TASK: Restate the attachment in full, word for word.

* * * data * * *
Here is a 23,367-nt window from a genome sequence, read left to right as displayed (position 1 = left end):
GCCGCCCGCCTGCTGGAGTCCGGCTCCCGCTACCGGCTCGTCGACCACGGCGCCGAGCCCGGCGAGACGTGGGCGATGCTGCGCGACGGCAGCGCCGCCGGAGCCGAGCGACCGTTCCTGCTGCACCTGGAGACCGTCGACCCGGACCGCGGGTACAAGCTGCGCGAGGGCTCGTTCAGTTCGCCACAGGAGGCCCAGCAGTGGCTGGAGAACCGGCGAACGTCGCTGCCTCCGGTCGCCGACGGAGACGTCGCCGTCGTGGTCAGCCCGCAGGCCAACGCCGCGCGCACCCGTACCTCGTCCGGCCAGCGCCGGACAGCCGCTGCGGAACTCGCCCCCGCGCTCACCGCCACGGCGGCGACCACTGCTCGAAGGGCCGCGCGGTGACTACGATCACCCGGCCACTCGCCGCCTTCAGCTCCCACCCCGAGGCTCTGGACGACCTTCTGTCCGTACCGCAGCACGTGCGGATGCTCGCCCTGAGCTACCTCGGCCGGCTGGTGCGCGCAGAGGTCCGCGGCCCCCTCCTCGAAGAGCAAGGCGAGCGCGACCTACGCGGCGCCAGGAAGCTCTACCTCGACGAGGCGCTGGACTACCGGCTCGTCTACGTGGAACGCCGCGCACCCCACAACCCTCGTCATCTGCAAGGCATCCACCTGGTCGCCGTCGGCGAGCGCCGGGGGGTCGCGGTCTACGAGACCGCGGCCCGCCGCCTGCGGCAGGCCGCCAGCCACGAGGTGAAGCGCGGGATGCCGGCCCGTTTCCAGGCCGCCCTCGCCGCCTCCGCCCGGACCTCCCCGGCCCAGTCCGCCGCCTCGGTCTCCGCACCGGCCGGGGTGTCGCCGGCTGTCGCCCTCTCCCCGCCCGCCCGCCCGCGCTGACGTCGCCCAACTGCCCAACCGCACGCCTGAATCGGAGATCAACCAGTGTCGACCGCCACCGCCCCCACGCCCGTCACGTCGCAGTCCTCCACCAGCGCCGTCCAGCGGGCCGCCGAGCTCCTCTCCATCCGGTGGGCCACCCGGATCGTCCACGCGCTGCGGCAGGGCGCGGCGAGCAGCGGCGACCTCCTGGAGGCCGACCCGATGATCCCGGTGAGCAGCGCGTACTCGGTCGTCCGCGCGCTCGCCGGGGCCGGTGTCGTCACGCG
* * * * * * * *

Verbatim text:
Here is a 23,367-nt window from a genome sequence, read left to right as displayed (position 1 = left end):
GCCGCCCGCCTGCTGGAGTCCGGCTCCCGCTACCGGCTCGTCGACCACGGCGCCGAGCCCGGCGAGACGTGGGCGATGCTGCGCGACGGCAGCGCCGCCGGAGCCGAGCGACCGTTCCTGCTGCACCTGGAGACCGTCGACCCGGACCGCGGGTACAAGCTGCGCGAGGGCTCGTTCAGTTCGCCACAGGAGGCCCAGCAGTGGCTGGAGAACCGGCGAACGTCGCTGCCTCCGGTCGCCGACGGAGACGTCGCCGTCGTGGTCAGCCCGCAGGCCAACGCCGCGCGCACCCGTACCTCGTCCGGCCAGCGCCGGACAGCCGCTGCGGAACTCGCCCCCGCGCTCACCGCCACGGCGGCGACCACTGCTCGAAGGGCCGCGCGGTGACTACGATCACCCGGCCACTCGCCGCCTTCAGCTCCCACCCCGAGGCTCTGGACGACCTTCTGTCCGTACCGCAGCACGTGCGGATGCTCGCCCTGAGCTACCTCGGCCGGCTGGTGCGCGCAGAGGTCCGCGGCCCCCTCCTCGAAGAGCAAGGCGAGCGCGACCTACGCGGCGCCAGGAAGCTCTACCTCGACGAGGCGCTGGACTACCGGCTCGTCTACGTGGAACGCCGCGCACCCCACAACCCTCGTCATCTGCAAGGCATCCACCTGGTCGCCGTCGGCGAGCGCCGGGGGGTCGCGGTCTACGAGACCGCGGCCCGCCGCCTGCGGCAGGCCGCCAGCCACGAGGTGAAGCGCGGGATGCCGGCCCGTTTCCAGGCCGCCCTCGCCGCCTCCGCCCGGACCTCCCCGGCCCAGTCCGCCGCCTCGGTCTCCGCACCGGCCGGGGTGTCGCCGGCTGTCGCCCTCTCCCCGCCCGCCCGCCCGCGCTGACGTCGCCCAACTGCCCAACCGCACGCCTGAATCGGAGATCAACCAGTGTCGACCGCCACCGCCCCCACGCCCGTCACGTCGCAGTCCTCCACCAGCGCCGTCCAGCGGGCCGCCGAGCTCCTCTCCATCCGGTGGGCCACCCGGATCGTCCACGCGCTGCGGCAGGGCGCGGCGAGCAGCGGCGACCTCCTGGAGGCCGACCCGATGATCCCGGTGAGCAGCGCGTACTCGGTCGTCCGCGCGCTCGCCGGGGCCGGTGTCGTCACGCG